I’ve cleared large swathes of vicious brambles with a hand held brush cutter/strimmer like the one pictured. It is easy to use, fairly simple mechanically and can be used effectively to clear steep uneven grounds over 45 degrees. But it can take a long time to clear large open spaces. I think in my future Permaculture garden, the beneficial and edible plants and trees will over shadow most of the weeds and a brush cutter like this, or a scythe will most likely be plenty to control what does pop up around a perimeter fencing etc.
However, if you have a large relatively flat meadow, with powerful ash tree shoots and heinous brambles trying to invade back constantly, the tool below is absolutely incredible. Sebastién is thinking about introducing sheep into this field where he used to grow lots of veg for market garden but he says that even with animals controlling the growth, he still needs to run through the field two to three times a year to clear weeds that animals don’t like to eat.
Upon further research, I realised that this machine uses a Honda GCV190 engine but is not manufactured by Honda.
Non-Essential But Worth Having: Wood Chipper
I once visited an incredible permaculture garden in Aude where the owner used a wood chipper extensively to breakdown biomass from his large adjoining forest. 30 to 50cm thickness of chipped material (deciduous and conifers alike and anything else that could be mauled) was then placed on top of veg patches made along the contour of his land every year. This enormous amount of biomass decomposed to a thickness of 3 to 5cm by spring and it’s ready for summer of vigorous growth like I’ve never seen before. In super dry hot summers in Aude, he never needs to water his beds that have grown in height to about 70cm or more from years of accumulating organic matter.
Since then, I’ve considered a wood chipper as more of a necessity than a luxury. Sure, it’s possible to slowly decompose the wood but the branches in question are too small for mushrooms logs, not very useful for heating and normally comes in huge quantities. They can take a fair bit of time to decompose naturally and although I’ve used it as mulch around fruit trees, I think a chipper can vastly speed up the availability of organic materials.
It is one of those machines that could be useful to own collectively as a shared tool since the number of days that you might use this tool over the year might be limited, but incredibly useful to have. At about 1000 to 2000 Euros for a similar sized chippers as above, it’s a fair bit of investment but I’ve been told that anything smaller than this only takes tiny branches, and with a smaller mouth, it won’t take anything bent either. This particular model can chip up 6 to 7cm diameter branches. The spare blades are affordable and they’re relatively easy to take off and sharpen if needed too.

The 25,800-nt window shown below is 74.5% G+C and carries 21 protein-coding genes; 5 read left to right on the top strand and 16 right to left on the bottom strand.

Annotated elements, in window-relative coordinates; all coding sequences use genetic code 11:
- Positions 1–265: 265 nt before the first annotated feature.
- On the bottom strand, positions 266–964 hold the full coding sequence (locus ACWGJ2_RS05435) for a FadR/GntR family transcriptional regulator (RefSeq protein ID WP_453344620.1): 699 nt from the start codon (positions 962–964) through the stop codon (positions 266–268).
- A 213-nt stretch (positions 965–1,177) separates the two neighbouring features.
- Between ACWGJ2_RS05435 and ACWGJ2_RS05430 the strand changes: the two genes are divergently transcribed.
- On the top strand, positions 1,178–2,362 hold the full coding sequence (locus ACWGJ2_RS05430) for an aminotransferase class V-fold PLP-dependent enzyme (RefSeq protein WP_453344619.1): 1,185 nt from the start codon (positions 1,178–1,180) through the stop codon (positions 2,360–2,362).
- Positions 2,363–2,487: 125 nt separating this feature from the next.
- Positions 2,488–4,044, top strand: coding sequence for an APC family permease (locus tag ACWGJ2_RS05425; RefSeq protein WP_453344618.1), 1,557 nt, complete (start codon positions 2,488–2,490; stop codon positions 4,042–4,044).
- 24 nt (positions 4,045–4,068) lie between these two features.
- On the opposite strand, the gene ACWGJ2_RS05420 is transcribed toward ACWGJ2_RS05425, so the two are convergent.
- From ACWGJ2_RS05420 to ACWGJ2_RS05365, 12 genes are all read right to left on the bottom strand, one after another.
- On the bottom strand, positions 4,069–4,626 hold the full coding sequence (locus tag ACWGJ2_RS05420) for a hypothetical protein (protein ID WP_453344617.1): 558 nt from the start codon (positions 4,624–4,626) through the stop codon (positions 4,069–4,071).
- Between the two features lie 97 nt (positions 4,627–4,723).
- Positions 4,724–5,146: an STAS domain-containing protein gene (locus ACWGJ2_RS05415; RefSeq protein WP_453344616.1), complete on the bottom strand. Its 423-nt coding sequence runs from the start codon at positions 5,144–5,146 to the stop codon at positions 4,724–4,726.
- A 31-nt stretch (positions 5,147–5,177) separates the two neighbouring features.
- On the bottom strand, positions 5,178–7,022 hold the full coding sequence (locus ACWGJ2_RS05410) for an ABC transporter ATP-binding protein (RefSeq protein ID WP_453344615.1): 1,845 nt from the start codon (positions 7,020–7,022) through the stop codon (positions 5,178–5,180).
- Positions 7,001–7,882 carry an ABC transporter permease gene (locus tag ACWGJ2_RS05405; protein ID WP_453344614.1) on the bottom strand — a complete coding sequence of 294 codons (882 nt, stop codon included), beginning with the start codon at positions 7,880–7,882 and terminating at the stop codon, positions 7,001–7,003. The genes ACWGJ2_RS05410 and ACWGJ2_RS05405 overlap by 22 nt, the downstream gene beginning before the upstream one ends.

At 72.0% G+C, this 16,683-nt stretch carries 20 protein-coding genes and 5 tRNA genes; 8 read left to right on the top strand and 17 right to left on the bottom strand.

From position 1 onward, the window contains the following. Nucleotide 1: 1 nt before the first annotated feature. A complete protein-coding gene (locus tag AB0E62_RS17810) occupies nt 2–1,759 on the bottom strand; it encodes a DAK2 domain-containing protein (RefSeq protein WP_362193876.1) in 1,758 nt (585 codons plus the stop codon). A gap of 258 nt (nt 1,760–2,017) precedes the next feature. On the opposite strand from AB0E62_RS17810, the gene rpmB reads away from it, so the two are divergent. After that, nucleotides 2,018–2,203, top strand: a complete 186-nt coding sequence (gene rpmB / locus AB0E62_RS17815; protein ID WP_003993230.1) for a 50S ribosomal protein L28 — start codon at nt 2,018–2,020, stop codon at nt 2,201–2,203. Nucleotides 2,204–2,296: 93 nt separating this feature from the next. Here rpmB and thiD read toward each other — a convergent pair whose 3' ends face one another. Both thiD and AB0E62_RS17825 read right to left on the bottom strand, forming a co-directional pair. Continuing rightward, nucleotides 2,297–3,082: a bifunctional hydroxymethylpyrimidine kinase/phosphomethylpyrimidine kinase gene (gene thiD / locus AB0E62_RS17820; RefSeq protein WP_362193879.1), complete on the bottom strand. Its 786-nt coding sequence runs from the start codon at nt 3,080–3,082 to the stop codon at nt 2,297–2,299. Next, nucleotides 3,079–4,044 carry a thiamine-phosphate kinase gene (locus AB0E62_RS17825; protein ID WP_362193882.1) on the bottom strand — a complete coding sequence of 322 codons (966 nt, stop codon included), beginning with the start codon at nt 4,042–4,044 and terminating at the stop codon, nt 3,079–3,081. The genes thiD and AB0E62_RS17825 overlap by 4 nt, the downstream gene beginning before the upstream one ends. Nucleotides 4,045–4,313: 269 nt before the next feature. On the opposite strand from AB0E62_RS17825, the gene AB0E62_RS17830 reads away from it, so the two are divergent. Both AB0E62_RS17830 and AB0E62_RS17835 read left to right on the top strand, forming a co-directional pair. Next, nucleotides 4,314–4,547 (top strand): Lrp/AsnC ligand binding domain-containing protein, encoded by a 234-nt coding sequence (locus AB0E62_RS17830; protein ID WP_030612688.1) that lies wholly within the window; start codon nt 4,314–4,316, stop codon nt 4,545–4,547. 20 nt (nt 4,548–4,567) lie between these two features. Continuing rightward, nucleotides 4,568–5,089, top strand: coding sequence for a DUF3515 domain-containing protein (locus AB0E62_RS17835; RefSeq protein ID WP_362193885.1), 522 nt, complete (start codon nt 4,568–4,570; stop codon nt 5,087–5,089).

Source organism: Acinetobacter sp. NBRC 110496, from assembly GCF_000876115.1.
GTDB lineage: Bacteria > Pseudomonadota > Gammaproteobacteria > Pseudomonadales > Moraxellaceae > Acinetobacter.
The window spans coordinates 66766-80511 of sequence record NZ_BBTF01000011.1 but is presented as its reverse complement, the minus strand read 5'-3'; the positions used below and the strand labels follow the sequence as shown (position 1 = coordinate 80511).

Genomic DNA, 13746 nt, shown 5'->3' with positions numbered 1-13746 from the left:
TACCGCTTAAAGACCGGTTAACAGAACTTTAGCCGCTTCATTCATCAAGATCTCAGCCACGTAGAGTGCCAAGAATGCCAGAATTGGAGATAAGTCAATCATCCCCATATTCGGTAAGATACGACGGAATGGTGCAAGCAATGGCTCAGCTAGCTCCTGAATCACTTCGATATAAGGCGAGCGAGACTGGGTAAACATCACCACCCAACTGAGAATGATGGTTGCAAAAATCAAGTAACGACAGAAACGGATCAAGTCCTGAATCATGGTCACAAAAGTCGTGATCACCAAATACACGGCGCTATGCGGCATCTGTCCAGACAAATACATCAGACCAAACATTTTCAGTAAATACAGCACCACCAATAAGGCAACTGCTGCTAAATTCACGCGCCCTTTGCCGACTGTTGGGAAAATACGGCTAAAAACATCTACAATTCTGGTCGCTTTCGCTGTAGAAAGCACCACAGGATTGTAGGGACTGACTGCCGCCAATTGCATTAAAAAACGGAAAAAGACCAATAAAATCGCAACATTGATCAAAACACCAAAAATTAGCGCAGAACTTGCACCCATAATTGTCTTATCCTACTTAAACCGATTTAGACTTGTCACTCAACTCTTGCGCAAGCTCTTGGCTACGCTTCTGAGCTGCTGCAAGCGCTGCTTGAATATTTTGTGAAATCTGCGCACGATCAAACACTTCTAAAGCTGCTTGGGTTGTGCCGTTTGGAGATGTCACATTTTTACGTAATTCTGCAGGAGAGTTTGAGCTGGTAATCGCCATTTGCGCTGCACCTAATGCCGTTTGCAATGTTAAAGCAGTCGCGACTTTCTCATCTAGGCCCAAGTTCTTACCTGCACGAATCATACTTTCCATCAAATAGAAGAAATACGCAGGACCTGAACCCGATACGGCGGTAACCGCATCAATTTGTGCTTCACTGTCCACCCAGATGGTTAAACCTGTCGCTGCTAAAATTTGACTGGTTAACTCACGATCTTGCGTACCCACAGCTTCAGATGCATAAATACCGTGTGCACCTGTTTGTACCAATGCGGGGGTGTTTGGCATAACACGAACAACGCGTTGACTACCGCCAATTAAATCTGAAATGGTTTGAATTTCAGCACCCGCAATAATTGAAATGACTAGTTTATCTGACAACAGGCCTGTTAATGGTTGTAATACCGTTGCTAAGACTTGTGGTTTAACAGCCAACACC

Though this chipper in the video looks fairly light, it required two adults to just about manoeuvre manually on a flat ground. You really need a power carrier mentioned above to pull this thing around to places where you need to chip. Sebastién also mentioned that the ground clearance on this model is not that high and it often struggles to go up or down rugged terrain. There are similar powered wood chippers with higher ground clearance, or ones with caterpillar carrier attached to it.
Which tools you’ll need depends so much on the individual context but the common thread is that these tools are expensive to buy and will probably become increasingly expensive to run. It’s easy to over extend our reach but as I’ve mentioned at the beginning of the post, doing things small but really well, at just the right size where most things can be done with hand tools is a path worth examining in more detail.
Communal tool sharing between trusted friends based on a strict code of conduct and chipping in an agreed amount per use for maintenance, repairs and new purchases makes a lot of sense financially, since it reduces the need for, say, 5 families to purchase the same set of tools. As long as a standard of use is communicated and agreed between people and each individual sticks to it as a sacred rule, I can’t see why it can’t work. Especially if the consequence of not following the rules is a loss of access to those essential tools.
There are some superb electric power tools available now and there are people who’ve built houses with tools powered by the sun. With solar panels becoming cheaper and more efficient, it’s certainly worth investigating into this possibility. Buying 5 more panels that lasts for at least 25 years will most likely work out cheaper than purchasing petrol for the same number of years. But apart from hand power tools, I’ve not come across something like a power carrier or a wood chipper of similar calibre with an electric motor. I can’t see why not though when they can out-compete petrol vehicles on track. I would imagine they will start to pop up more in the next few years.
I focused on landscaping tools and avoided power hand tools since it would have made this post way too long. But I intend to do a post on it at a later stage. Check back again soon or subscribe to get a weekly post.
For reference to setting up solar systems and hacking power tools to run on solar, I would recommend this book. I found it useful as a source of inspiration and an introduction when building my solar set up. Perhaps slightly lacking in denser information for people beginning to design a system. But well worth the price.
For someone who’s really mastered small scale, financially lucrative market gardening model based on hand tools and only a few power tools, this book by Jean-Martin Fortier really blew my mind. It really opened my mind to the possibility of doing small and doing it really well. The ideas presented here are not only for market gardeners but for people like me, who likes to steal great ideas that pros have figured out through years of experimentation, and use it for my own garden.
Once again, if you find these post useful and valuable, please consider buying me a coffee.